An activist shareholder has accumulated a stake in
Six Flags Entertainment Corp.
and is pushing the theme-park operator to sell or spin off its real estate to help reverse a decline in the shares.
Land & Buildings Investment Management LLC has a position of roughly 3% in Six Flags, according to a presentation the firm plans to make to other investors that was seen by The Wall Street Journal.
The firm’s founder and chief investment officer,
has been in touch with Six Flags management, including Chief Executive
to discuss splitting the business into separate operating and property companies, according to the presentation. The company’s real estate could be sold to partners and leased back to Six Flags, Mr. Litt argues.
Six Flags runs 27 theme and water parks across North America, including in Valencia, Calif., Queensbury, N.Y., and Mexico City, according to its website.
Mr. Litt believes that Six Flags’s real estate alone is likely worth more than its current market capitalization, of roughly $1.7 billion, and that several real-estate and private-equity firms could be interested in gobbling up land for leisure assets like theme parks.
Six Flags, under prior leadership, had explored monetizing its real estate through creating a real-estate investment trust structure several years ago but decided against it at the time.
Mr. Litt has had success in the past pushing companies to do a so-called opco-propco split.
In 2015, he urged
to split into a separate real-estate investment trust and hotel-management company. The Las Vegas casino giant eventually created real-estate investment trust MGM Growth Properties LLC for some of its properties. Earlier this year, MGM Growth Properties was sold to real-estate firm
VICI Properties Inc.
Land & Buildings isn’t the only activist at Six Flags, or the biggest. H Partners Management LLC, the company’s largest shareholder, has a seat on the board and last month amended its cooperation agreement with Six Flags to increase its ownership of the theme-park operator’s common stock to 19.9%.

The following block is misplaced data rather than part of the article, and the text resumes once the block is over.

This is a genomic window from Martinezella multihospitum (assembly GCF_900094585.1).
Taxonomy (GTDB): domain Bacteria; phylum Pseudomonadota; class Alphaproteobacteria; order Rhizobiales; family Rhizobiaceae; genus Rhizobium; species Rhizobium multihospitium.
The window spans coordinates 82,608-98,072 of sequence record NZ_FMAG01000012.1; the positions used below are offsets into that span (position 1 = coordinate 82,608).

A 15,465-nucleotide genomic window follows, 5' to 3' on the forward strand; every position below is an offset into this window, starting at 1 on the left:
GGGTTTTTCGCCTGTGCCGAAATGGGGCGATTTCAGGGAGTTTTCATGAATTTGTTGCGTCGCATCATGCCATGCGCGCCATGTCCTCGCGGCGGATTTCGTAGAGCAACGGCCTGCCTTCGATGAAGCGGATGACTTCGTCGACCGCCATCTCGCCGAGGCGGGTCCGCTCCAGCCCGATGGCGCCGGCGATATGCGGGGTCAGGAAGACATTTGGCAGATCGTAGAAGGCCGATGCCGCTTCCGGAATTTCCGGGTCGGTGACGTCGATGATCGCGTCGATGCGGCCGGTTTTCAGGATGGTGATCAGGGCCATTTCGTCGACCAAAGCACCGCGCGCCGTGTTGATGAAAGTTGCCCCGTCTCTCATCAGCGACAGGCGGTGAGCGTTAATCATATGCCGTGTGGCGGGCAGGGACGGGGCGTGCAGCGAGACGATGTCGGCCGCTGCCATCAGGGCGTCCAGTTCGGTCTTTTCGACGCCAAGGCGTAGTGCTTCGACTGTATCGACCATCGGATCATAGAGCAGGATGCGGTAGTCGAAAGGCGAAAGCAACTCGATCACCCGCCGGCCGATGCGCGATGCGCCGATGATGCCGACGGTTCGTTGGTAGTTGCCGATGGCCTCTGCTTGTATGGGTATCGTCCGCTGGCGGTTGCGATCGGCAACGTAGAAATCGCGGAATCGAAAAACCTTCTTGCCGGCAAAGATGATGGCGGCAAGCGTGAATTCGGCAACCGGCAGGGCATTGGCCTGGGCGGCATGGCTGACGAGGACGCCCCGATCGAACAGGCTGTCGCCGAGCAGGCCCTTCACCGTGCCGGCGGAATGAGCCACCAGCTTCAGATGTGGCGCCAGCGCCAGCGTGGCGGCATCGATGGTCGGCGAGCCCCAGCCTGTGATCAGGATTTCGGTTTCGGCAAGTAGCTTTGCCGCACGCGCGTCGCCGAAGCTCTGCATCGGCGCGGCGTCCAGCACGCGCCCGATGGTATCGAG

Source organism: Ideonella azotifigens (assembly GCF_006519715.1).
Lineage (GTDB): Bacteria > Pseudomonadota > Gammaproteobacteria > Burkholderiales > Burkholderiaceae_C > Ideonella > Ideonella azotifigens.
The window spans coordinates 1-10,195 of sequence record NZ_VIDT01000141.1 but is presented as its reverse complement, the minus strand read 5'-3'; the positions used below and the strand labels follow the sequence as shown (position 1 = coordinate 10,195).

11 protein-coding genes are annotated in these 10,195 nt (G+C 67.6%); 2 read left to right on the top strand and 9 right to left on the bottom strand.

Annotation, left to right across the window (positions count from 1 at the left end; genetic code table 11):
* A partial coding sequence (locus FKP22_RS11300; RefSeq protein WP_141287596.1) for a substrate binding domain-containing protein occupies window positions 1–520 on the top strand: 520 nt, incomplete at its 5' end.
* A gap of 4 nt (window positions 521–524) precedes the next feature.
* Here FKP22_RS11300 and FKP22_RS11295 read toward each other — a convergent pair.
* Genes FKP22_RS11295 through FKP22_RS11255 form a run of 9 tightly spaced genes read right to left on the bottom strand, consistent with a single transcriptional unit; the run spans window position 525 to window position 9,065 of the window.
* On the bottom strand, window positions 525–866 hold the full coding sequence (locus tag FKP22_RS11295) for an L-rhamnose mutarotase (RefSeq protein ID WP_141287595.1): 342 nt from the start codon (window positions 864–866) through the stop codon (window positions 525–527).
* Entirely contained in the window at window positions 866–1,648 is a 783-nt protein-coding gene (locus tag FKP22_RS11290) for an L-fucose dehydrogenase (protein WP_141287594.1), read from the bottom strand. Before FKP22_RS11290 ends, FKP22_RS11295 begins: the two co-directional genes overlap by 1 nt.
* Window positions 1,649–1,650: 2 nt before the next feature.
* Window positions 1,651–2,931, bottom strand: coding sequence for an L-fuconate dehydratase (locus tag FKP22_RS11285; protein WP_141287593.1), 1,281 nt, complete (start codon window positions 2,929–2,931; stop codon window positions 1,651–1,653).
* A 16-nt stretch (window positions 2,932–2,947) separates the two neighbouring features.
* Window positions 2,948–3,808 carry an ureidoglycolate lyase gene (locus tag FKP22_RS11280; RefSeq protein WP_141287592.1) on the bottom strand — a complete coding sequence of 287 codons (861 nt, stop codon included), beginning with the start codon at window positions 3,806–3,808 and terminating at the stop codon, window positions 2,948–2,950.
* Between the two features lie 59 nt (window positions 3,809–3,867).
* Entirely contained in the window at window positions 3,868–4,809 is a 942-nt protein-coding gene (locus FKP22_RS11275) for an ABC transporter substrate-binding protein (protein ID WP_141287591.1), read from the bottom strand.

Mr. Bassoul was appointed chief executive in November 2021, as Six Flags was regaining its footing after the Covid-19 pandemic temporarily closed its attractions in 2020 and traffic to its properties plummeted.
His initiatives—raising prices and scaling back free perks—were aimed at attracting consumers willing to shell out more for a day of roller coasters and waterslides, even if that means losing longtime attendees who rely on cheap passes.
The company’s results have suffered and the shares are down more than 50% this year.
Six Flags reported revenue in the three months ended Oct. 2 of $505 million, a 21% drop from the prior year.
The company said the falloff was primarily driven by lower attendance that was largely the result of hiked ticket prices and less discounting.
Total attendance was about eight million people, a 33% decline from a year earlier, the company said.
“These improvements require time to implement and continue to be a work in progress, and some parks have been more successful than others,” Mr. Bassoul said on a November earnings call.
Mr. Litt is supportive of Mr. Bassoul’s turnaround strategy.
Land & Buildings, founded in 2008 and based in Stamford, Conn., has taken on a number of real-estate-focused companies over the years, including Saks Fifth Avenue parent Hudson’s Bay Co., casino real-estate owner
and, more recently, the real-estate investment trust
, or Aimco.
Earlier this month, Land & Buildings had one of its two director nominees elected at Aimco, in the first proxy contest to go to a vote since new rules requiring the use of a so-called universal proxy card were enacted.
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